The American Association for Cancer Research (AACR) - Women in Cancer Research (WICR) Charlotte Friend Memorial Lectureship was established in 1998 in honour of renowned virologist and discoverer of the Friend virus, Dr. Charlotte Friend. The WICR Friend Lectureship is presented to an outstanding scientist who has made meritorious contributions to the field of cancer research and who has, through leadership or by example, furthered the advancement of women in science.
Anne-Lise Børresen-Dale, professor emerita at the Department of Cancer Genetics at the Institute for Cancer Research, OUH, has been chosen as the 20th Annual Award Recipient. Her award lecture will be held on April 3rd in the Washington Convention Center.
The CCB seminar Friday March 31st will be held by Pierre Leopold, PhD, Group Leader at the Institut de Biologie Valrose, and Research Director for the National Institute of Health and Medical Research (INSERM), University of Nice.
Title of his talk: Growth coordination during development
Time and place: Friday March 31st at 12:00 PM - 01:00 PM in Seminar room 1 in the Research Building, Institute for Cancer Research, Montebello.
“Centre for Cancer Cell Reprogramming”, affiliated with the Institute of Clinical Medicine at University of Oslo, has been funded by the Research Council of Norway as a new Centre of Excellence.
Jørgen Wesche appointed group leader for the Mesenchymal Cancer Biology Group at the Department of Tumor Biology
Jørgen Wesche earned his PhD in Sjur Olsnes's group in 2001, studying intracellular transport and membrane translocation. During his postdoctoral training, spending some time at Institute Curie in Paris, he has changed his focus towards problems with more translational relevance, specializing in live cell imaging, fibroblast growth factor receptor (FGFR) signaling and importance of FGFR in cell migration/invasion. Aberrations in FGFR signaling are found in several types of sarcoma and that´s the main reason way Jørgen started to get interested in sarcoma biology and treatment. He has several exciting ideas on how to further develop his research into more translational/clinical relevance.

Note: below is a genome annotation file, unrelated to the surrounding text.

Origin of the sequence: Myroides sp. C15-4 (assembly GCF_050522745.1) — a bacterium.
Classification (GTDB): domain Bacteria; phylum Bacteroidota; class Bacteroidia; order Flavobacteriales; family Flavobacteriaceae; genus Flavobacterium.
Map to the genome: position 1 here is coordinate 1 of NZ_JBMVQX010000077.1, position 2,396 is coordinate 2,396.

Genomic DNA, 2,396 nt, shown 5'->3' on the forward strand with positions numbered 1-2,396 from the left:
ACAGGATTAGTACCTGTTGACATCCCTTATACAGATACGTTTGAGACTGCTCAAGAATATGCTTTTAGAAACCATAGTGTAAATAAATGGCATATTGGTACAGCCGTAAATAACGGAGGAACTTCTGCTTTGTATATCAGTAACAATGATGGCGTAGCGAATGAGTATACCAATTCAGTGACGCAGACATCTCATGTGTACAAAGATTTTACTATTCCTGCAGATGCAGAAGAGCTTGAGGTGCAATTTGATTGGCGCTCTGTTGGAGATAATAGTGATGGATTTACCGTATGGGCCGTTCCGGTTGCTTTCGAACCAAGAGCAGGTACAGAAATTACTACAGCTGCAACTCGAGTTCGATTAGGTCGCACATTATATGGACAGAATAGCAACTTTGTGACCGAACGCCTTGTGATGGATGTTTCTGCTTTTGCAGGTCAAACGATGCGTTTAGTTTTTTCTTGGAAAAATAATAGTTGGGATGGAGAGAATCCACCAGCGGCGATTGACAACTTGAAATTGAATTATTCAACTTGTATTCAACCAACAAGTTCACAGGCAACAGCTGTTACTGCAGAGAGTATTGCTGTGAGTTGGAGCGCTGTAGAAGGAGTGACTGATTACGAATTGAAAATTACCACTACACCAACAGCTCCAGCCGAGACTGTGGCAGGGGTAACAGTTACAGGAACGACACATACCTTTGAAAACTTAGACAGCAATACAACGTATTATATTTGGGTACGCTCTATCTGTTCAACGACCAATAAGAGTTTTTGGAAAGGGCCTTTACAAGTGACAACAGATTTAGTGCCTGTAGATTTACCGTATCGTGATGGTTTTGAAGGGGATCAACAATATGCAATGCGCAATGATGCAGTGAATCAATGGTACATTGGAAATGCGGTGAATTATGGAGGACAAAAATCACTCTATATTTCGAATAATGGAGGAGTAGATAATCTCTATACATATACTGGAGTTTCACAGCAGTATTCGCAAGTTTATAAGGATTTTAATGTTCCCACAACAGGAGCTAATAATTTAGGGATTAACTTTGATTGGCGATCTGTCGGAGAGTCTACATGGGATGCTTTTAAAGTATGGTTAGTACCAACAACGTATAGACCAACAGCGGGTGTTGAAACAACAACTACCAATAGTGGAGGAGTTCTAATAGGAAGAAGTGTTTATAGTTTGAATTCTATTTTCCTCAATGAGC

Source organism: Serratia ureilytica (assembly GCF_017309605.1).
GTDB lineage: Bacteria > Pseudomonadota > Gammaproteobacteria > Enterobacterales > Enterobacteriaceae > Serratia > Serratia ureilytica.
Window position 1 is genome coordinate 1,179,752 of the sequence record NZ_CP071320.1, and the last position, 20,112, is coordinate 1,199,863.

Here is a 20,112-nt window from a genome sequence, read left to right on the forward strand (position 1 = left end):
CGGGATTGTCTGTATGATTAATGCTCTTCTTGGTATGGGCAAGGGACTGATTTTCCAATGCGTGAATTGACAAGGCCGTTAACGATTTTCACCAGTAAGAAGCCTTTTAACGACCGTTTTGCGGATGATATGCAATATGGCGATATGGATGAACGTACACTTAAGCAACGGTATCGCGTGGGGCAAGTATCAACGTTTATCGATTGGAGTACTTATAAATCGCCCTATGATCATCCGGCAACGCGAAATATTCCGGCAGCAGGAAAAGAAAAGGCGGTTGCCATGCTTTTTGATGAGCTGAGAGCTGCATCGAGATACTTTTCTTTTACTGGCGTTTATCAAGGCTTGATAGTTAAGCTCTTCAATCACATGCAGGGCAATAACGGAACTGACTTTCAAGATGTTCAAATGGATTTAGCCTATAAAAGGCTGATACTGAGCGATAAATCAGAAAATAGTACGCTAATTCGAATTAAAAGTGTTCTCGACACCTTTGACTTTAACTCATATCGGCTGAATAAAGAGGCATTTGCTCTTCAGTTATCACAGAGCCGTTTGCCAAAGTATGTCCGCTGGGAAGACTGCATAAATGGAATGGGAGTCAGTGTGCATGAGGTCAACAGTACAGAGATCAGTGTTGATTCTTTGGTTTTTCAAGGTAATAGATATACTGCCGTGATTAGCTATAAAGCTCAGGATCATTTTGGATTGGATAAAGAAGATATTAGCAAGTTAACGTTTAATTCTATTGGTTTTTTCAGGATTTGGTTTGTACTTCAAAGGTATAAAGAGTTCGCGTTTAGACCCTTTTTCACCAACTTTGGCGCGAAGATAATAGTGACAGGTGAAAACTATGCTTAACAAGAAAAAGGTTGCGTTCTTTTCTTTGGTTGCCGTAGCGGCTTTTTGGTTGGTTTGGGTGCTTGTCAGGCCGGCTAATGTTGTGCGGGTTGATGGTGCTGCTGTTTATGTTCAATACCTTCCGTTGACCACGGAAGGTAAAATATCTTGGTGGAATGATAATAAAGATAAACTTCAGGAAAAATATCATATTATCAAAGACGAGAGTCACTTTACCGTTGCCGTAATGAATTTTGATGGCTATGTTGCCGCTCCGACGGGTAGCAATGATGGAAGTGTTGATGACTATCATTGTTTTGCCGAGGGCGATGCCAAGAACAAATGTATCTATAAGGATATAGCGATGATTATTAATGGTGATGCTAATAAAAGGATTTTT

Professor Per Ottar Seglen, formerly head of the Proteomics & Mammalian Cell Biology Section at the Institute for Cancer Research, OUH, currently a guest researcher at NCMM, has been awarded the prestigious King Olav V’s prize for Cancer Research 2017.
The award, formally announced by the Norwegian Cancer Society today, is recognized as one of the Norwegian cancer research community’s most respected prizes. Professor Seglen has been awarded the prize in recognition of his ground-breaking research into autophagic-lysosomal protein degradation and its relationship to cancer.
The prize will be officially presented by King Harald V, on behalf of the Cancer Society, at a special ceremony on 6 June 2017. The prize is NOK 1 million.